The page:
While the ICO market weathers a frigid crypto winter and awaits further regulatory clarity, many issuers have conceded that their digital asset is a “security” and are proceeding under available exemptions from registration under U.S. securities laws.

Proper use of two popular exemptions (under Rule 506(c) and Regulation S) requires careful planning. When marketing their digitized securities, for example, companies need to align the format and reach of each promotion with the restrictions of each rule. Purchaser screening under Rule 506(c) is also more robust than that under Regulations S.

As most everyone considering a security token offering already knows, Rule 506(c) allows for “general solicitation” (meaning you can publicize the offering on Twitter, Telegram or tv) if the issuer takes “reasonable steps to verify” that all purchasers are accredited investors.

Importantly, Rule 506(c) does not limit this accreditation requirement to only U.S. purchasers. Yet some issuers mistakenly assume that the availability of Regulation S (which generally provides for an exemption from registration for a sale outside the U.S.) means that they do not need to verify the accredited status of non-U.S. purchasers.

Even though issuers can outsource this verification process to third parties, some non-U.S. purchasers less familiar with U.S. securities law concepts balk at having to deliver personal financial information required for accreditation.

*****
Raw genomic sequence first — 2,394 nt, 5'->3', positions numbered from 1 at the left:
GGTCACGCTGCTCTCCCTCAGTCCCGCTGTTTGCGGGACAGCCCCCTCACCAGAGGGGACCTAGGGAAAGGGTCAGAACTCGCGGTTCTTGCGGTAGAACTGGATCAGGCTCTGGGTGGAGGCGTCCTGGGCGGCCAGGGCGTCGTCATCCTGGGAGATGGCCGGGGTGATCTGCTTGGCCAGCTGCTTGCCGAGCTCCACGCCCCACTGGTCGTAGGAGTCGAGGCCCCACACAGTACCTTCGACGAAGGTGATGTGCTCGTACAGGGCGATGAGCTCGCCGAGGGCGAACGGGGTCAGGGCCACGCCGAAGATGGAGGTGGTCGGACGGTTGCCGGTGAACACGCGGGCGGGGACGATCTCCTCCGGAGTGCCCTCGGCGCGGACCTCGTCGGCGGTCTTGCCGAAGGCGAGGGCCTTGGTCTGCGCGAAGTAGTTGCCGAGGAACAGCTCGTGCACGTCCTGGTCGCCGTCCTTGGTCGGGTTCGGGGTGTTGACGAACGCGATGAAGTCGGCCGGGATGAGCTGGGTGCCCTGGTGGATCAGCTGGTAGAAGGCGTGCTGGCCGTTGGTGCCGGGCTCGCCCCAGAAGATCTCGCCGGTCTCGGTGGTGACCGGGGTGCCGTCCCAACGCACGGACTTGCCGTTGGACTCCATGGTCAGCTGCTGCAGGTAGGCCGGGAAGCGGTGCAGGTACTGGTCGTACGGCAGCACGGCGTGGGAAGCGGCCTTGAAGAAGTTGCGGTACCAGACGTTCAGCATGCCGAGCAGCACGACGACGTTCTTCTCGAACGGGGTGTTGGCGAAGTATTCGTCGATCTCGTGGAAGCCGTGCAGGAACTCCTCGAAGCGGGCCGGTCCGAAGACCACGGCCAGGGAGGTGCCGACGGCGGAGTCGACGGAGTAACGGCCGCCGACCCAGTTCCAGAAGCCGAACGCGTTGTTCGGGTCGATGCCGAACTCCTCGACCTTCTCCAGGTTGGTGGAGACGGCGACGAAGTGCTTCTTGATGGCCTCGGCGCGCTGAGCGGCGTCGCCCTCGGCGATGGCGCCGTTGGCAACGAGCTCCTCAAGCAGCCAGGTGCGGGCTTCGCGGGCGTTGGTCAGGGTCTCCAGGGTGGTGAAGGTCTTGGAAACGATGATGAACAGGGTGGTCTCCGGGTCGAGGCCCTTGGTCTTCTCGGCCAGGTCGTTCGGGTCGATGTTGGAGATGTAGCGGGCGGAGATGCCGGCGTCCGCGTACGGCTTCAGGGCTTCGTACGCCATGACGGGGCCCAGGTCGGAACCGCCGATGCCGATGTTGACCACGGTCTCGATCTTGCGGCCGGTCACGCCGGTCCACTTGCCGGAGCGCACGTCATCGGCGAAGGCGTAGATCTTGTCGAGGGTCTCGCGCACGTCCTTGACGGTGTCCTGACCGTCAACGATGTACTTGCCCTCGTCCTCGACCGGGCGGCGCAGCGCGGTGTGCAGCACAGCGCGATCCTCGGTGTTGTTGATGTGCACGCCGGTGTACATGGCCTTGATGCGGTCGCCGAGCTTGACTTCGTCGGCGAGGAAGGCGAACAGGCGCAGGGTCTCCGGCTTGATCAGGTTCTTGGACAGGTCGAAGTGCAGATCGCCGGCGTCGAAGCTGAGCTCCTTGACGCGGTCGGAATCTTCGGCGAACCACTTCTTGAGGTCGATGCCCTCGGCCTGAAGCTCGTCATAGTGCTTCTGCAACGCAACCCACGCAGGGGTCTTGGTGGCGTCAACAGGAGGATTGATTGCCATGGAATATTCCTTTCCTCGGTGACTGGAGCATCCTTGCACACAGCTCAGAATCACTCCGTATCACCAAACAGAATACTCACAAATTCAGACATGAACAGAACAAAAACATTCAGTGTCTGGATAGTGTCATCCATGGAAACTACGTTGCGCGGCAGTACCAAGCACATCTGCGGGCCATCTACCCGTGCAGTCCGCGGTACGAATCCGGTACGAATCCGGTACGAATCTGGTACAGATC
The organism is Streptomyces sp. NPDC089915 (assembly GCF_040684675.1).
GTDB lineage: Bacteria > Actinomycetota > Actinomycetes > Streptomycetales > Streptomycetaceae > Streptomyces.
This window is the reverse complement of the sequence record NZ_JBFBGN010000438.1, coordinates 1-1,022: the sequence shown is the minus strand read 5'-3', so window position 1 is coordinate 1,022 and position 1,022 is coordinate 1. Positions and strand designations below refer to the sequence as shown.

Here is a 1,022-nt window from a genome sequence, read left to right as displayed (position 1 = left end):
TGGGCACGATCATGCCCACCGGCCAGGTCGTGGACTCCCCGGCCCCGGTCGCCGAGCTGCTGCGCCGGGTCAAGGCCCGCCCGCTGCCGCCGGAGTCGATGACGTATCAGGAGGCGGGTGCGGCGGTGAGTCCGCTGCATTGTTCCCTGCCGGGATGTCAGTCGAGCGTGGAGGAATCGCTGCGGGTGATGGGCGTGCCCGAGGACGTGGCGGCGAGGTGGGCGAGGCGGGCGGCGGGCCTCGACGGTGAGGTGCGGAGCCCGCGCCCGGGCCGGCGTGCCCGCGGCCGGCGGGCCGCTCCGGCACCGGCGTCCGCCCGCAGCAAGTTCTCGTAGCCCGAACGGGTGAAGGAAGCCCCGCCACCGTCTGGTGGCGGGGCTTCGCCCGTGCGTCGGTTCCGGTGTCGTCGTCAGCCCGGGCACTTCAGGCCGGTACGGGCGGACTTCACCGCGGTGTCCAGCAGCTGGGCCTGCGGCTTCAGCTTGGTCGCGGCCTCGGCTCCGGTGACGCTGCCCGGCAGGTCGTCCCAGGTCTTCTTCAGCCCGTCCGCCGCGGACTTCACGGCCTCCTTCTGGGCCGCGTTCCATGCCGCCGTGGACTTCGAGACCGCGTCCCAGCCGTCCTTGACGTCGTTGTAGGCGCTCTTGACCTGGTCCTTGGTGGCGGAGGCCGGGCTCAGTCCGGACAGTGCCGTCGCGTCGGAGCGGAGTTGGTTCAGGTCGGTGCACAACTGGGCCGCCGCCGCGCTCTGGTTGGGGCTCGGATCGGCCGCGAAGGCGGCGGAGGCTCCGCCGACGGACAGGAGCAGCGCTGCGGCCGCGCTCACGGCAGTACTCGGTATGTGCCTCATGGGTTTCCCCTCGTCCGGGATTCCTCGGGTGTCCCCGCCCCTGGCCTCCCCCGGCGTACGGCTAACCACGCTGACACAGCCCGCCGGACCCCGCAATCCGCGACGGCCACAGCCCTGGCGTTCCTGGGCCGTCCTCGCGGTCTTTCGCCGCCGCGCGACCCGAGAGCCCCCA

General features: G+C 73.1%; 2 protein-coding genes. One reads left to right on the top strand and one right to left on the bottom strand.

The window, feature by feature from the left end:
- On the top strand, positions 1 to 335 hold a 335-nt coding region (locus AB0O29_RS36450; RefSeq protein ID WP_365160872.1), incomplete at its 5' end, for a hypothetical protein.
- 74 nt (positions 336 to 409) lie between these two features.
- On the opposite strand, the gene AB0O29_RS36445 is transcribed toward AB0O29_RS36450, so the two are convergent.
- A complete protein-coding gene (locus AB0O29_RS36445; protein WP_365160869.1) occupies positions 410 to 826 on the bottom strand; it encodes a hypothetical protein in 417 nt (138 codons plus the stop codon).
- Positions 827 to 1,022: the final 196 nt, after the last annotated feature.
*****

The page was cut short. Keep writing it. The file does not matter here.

With careful attention to detail, an issuer can conduct simultaneous Rule 506(c) and Regulation S compliant offerings and avoid subjecting foreign purchasers to verification. One tradeoff is that advertisements under Regulation S must be channeled away from U.S. persons. As simultaneous is here synonymous with separate, a company may find it more cost-effective to choose either Rule 506(c) or Regulation S rather than to comply with both rules at once.

For those wanting to have their cake and eat it too, certain requirements must be met, including:

  • Blocking U.S. Investors: Websites should be designed to screen U.S. users from access to information about the Regulation S offering. Even though the terms of the two offerings can be virtually identical, users of U.S. IP addresses should be prevented from viewing any information disseminated to potential non-U.S. investors. Issuers often employ a landing page (which does not contain any of the material terms of the offering) directing non-U.S. persons to one-click through and U.S. users to another.
  • Distinct Offering Documents: Regulation S requires that the offering documents contain specific legends that the instrument is being sold in reliance on Regulation S and may not be resold to U.S. investors. The subscription documents should also require the non-U.S. investor to make representations about his or her citizenship and location and agree to abide by Regulation S transfer restrictions.
  • Preventing Flowback: Securities, whether digital or analog, sold pursuant to Regulation S may be traded immediately outside the United States but generally may not be resold to U.S. persons (i.e. “flowback”) for at least one year. While issuers can geofence for IP addresses, the pseudo-anonymous nature of wallets makes it impossible to know the geographic location of a wallet holder. For this reason, best practice suggests that any digital assets sold outside the U.S. be locked for at least one year, guaranteeing no flowback. Relying solely on covenants in the offering documents that purchasers will not resell the tokens to U.S. investors is not enough to keep the issuer from blowing the Regulation S exemption by not taking reasonable precautions to prevent flowback.